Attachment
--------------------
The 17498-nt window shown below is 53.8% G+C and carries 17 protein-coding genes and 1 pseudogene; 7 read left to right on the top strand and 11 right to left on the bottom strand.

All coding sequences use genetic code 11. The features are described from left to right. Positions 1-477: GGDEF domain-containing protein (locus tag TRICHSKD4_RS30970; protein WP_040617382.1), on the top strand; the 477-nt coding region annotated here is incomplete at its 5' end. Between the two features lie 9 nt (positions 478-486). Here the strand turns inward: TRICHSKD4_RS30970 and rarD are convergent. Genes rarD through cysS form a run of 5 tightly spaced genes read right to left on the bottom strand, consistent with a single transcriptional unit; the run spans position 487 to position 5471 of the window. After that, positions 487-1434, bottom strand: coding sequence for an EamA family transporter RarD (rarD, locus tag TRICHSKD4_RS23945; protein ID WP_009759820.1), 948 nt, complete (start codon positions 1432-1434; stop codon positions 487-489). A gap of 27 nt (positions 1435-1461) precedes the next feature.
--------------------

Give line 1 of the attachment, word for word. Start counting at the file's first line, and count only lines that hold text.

The 17498-nt window shown below is 53.8% G+C and carries 17 protein-coding genes and 1 pseudogene; 7 read left to right on the top strand and 11 right to left on the bottom strand.